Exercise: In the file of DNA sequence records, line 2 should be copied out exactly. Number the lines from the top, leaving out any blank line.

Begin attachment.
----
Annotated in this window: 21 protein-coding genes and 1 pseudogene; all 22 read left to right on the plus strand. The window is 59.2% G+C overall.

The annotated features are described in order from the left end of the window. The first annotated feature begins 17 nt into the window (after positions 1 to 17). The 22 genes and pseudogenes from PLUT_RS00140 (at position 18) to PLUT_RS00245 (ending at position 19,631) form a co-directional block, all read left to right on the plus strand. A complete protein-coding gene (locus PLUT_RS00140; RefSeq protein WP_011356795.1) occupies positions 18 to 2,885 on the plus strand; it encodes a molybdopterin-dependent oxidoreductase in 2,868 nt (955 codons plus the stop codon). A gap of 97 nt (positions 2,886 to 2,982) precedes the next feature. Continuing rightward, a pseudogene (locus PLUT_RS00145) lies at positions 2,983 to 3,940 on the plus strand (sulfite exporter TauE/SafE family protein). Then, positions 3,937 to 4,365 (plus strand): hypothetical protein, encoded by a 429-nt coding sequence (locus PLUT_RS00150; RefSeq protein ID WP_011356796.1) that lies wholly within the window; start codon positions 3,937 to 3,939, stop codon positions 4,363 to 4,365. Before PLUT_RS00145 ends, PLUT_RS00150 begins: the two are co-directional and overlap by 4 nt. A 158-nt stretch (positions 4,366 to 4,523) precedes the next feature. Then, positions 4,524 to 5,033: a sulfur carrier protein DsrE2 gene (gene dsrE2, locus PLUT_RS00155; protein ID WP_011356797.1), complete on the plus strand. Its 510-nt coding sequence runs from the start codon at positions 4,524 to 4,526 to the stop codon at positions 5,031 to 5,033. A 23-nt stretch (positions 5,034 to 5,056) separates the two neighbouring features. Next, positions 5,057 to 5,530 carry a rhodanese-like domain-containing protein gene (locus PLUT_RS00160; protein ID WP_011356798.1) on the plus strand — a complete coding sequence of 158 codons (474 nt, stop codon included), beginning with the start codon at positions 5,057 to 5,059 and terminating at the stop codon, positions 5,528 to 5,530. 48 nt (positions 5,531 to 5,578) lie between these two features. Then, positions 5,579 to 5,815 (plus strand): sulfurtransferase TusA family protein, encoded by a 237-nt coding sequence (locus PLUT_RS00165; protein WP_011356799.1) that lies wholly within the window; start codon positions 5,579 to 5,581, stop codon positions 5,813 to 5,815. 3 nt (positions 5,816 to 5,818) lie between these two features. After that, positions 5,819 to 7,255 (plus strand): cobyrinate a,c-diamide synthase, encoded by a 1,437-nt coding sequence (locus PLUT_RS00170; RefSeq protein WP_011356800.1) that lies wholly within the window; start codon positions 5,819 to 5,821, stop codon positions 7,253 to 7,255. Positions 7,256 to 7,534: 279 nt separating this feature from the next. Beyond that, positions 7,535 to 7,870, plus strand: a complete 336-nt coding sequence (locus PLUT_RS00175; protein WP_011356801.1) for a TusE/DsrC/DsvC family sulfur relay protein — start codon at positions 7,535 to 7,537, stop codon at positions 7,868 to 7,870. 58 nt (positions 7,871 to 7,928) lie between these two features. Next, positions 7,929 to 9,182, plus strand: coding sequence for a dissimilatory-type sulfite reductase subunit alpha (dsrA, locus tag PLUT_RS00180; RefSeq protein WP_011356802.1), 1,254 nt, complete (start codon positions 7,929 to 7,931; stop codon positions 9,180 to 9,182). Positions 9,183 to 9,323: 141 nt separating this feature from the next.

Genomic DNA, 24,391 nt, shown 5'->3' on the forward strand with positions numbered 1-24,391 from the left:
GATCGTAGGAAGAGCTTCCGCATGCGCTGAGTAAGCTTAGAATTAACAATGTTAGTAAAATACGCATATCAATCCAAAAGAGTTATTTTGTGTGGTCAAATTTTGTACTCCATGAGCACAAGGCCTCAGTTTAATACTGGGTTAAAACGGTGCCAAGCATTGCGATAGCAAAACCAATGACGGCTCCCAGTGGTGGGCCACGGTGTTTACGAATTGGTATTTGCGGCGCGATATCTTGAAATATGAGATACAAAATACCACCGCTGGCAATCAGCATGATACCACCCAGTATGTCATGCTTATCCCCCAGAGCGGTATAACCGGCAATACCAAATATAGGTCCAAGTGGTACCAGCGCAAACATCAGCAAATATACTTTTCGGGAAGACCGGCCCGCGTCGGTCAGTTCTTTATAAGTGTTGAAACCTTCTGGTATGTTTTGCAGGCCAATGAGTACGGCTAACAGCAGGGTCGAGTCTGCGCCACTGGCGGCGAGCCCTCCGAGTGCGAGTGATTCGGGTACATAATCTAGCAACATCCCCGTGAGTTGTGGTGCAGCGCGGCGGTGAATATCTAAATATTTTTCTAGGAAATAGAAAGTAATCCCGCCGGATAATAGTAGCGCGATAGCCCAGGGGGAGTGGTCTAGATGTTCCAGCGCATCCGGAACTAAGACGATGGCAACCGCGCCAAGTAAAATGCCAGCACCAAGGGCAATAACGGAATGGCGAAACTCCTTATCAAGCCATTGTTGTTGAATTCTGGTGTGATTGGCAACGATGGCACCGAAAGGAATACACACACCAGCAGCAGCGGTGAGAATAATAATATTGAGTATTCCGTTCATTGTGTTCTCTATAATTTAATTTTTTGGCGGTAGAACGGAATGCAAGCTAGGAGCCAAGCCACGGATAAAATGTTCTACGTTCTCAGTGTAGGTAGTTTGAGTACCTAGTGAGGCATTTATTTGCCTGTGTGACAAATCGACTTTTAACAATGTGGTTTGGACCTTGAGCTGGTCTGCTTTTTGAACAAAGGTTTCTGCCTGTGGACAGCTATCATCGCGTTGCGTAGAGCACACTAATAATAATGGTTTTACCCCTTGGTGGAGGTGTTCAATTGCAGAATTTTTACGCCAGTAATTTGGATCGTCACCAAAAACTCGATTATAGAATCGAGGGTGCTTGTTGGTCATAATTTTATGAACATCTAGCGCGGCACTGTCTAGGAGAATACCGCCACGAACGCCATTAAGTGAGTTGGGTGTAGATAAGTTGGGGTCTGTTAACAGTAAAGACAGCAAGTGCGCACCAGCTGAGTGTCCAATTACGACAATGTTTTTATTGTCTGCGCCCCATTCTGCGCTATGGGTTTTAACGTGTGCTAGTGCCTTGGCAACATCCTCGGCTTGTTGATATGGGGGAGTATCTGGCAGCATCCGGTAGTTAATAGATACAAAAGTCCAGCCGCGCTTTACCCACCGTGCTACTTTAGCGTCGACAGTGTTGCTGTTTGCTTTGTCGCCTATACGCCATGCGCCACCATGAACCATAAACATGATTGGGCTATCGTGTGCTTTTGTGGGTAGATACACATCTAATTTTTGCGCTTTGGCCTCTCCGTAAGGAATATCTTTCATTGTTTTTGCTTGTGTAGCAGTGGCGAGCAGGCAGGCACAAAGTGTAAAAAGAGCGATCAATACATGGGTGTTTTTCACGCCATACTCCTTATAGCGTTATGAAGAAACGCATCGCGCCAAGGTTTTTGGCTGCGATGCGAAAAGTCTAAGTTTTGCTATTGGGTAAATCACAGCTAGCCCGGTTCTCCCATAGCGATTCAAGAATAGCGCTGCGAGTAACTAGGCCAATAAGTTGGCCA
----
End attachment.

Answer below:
The annotated features are described in order from the left end of the window. The first annotated feature begins 17 nt into the window (after positions 1 to 17). The 22 genes and pseudogenes from PLUT_RS00140 (at position 18) to PLUT_RS00245 (ending at position 19,631) form a co-directional block, all read left to right on the plus strand. A complete protein-coding gene (locus PLUT_RS00140; RefSeq protein WP_011356795.1) occupies positions 18 to 2,885 on the plus strand; it encodes a molybdopterin-dependent oxidoreductase in 2,868 nt (955 codons plus the stop codon). A gap of 97 nt (positions 2,886 to 2,982) precedes the next feature. Continuing rightward, a pseudogene (locus PLUT_RS00145) lies at positions 2,983 to 3,940 on the plus strand (sulfite exporter TauE/SafE family protein). Then, positions 3,937 to 4,365 (plus strand): hypothetical protein, encoded by a 429-nt coding sequence (locus PLUT_RS00150; RefSeq protein ID WP_011356796.1) that lies wholly within the window; start codon positions 3,937 to 3,939, stop codon positions 4,363 to 4,365. Before PLUT_RS00145 ends, PLUT_RS00150 begins: the two are co-directional and overlap by 4 nt. A 158-nt stretch (positions 4,366 to 4,523) precedes the next feature. Then, positions 4,524 to 5,033: a sulfur carrier protein DsrE2 gene (gene dsrE2, locus PLUT_RS00155; protein ID WP_011356797.1), complete on the plus strand. Its 510-nt coding sequence runs from the start codon at positions 4,524 to 4,526 to the stop codon at positions 5,031 to 5,033. A 23-nt stretch (positions 5,034 to 5,056) separates the two neighbouring features. Next, positions 5,057 to 5,530 carry a rhodanese-like domain-containing protein gene (locus PLUT_RS00160; protein ID WP_011356798.1) on the plus strand — a complete coding sequence of 158 codons (474 nt, stop codon included), beginning with the start codon at positions 5,057 to 5,059 and terminating at the stop codon, positions 5,528 to 5,530. 48 nt (positions 5,531 to 5,578) lie between these two features. Then, positions 5,579 to 5,815 (plus strand): sulfurtransferase TusA family protein, encoded by a 237-nt coding sequence (locus PLUT_RS00165; protein WP_011356799.1) that lies wholly within the window; start codon positions 5,579 to 5,581, stop codon positions 5,813 to 5,815. 3 nt (positions 5,816 to 5,818) lie between these two features. After that, positions 5,819 to 7,255 (plus strand): cobyrinate a,c-diamide synthase, encoded by a 1,437-nt coding sequence (locus PLUT_RS00170; RefSeq protein WP_011356800.1) that lies wholly within the window; start codon positions 5,819 to 5,821, stop codon positions 7,253 to 7,255. Positions 7,256 to 7,534: 279 nt separating this feature from the next. Beyond that, positions 7,535 to 7,870, plus strand: a complete 336-nt coding sequence (locus PLUT_RS00175; protein WP_011356801.1) for a TusE/DsrC/DsvC family sulfur relay protein — start codon at positions 7,535 to 7,537, stop codon at positions 7,868 to 7,870. 58 nt (positions 7,871 to 7,928) lie between these two features. Next, positions 7,929 to 9,182, plus strand: coding sequence for a dissimilatory-type sulfite reductase subunit alpha (dsrA, locus tag PLUT_RS00180; RefSeq protein WP_011356802.1), 1,254 nt, complete (start codon positions 7,929 to 7,931; stop codon positions 9,180 to 9,182). Positions 9,183 to 9,323: 141 nt separating this feature from the next.